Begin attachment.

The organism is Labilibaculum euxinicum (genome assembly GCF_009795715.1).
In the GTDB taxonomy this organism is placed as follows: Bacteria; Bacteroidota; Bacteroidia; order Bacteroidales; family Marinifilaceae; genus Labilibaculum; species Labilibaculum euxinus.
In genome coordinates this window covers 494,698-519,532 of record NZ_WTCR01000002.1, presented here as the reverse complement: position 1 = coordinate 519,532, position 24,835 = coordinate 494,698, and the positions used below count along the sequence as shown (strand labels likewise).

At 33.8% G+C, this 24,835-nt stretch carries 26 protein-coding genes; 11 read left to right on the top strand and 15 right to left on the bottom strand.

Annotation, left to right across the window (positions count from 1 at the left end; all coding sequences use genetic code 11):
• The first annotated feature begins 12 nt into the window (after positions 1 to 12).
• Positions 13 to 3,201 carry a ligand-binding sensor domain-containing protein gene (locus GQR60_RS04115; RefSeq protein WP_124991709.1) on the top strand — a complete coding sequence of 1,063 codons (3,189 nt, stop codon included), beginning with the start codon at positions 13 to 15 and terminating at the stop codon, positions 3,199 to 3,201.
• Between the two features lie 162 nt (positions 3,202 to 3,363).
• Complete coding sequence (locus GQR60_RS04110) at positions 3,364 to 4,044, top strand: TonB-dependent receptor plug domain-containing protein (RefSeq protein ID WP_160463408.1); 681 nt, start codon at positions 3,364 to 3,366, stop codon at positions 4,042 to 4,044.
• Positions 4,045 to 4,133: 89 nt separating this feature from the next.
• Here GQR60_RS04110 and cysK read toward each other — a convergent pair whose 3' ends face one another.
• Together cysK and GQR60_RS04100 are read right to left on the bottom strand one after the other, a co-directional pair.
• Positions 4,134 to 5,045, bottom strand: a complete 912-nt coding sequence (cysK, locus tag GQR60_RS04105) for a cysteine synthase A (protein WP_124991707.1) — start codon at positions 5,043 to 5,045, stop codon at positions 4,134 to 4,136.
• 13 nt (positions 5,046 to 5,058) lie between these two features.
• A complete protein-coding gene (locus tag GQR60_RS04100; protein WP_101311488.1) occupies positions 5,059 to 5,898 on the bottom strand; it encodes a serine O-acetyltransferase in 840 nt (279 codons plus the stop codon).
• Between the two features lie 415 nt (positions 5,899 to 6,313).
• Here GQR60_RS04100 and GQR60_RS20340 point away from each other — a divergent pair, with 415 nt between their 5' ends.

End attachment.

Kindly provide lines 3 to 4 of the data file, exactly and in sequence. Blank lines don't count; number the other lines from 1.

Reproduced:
In genome coordinates this window covers 494,698-519,532 of record NZ_WTCR01000002.1, presented here as the reverse complement: position 1 = coordinate 519,532, position 24,835 = coordinate 494,698, and the positions used below count along the sequence as shown (strand labels likewise).

At 33.8% G+C, this 24,835-nt stretch carries 26 protein-coding genes; 11 read left to right on the top strand and 15 right to left on the bottom strand.